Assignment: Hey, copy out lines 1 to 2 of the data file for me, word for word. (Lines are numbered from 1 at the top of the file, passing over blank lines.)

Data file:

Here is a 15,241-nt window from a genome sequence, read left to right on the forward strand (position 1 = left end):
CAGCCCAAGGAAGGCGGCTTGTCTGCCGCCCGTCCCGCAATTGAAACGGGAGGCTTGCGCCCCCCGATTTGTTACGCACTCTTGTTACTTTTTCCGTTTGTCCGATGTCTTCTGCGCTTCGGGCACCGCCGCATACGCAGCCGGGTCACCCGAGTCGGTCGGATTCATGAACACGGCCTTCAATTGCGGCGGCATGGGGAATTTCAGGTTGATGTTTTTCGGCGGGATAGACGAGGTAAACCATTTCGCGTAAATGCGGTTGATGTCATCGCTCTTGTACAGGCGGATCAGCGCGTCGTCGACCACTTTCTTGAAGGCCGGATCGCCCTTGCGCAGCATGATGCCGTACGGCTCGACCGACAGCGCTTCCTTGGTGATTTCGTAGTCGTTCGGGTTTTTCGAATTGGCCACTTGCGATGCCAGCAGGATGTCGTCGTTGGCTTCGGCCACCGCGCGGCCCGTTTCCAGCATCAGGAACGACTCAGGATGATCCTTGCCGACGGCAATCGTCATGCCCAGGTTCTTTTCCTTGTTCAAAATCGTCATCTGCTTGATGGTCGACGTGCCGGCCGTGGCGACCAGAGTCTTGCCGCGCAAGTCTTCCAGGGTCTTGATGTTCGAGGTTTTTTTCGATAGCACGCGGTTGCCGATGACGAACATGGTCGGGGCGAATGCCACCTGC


Here is a 15,241-nt window from a genome sequence, read left to right on the forward strand (position 1 = left end):
CAGCCCAAGGAAGGCGGCTTGTCTGCCGCCCGTCCCGCAATTGAAACGGGAGGCTTGCGCCCCCCGATTTGTTACGCACTCTTGTTACTTTTTCCGTTTGTCCGATGTCTTCTGCGCTTCGGGCACCGCCGCATACGCAGCCGGGTCACCCGAGTCGGTCGGATTCATGAACACGGCCTTCAATTGCGGCGGCATGGGGAATTTCAGGTTGATGTTTTTCGGCGGGATAGACGAGGTAAACCATTTCGCGTAAATGCGGTTGATGTCATCGCTCTTGTACAGGCGGATCAGCGCGTCGTCGACCACTTTCTTGAAGGCCGGATCGCCCTTGCGCAGCATGATGCCGTACGGCTCGACCGACAGCGCTTCCTTGGTGATTTCGTAGTCGTTCGGGTTTTTCGAATTGGCCACTTGCGATGCCAGCAGGATGTCGTCGTTGGCTTCGGCCACCGCGCGGCCCGTTTCCAGCATCAGGAACGACTCAGGATGATCCTTGCCGACGGCAATCGTCATGCCCAGGTTCTTTTCCTTGTTCAAAATCGTCATCTGCTTGATGGTCGACGTGCCGGCCGTGGCGACCAGAGTCTTGCCGCGCAAGTCTTCCAGGGTCTTGATGTTCGAGGTTTTTTTCGATAGCACGCGGTTGCCGATGACGAACATGGTCGGGGCGAATGCCACCTGC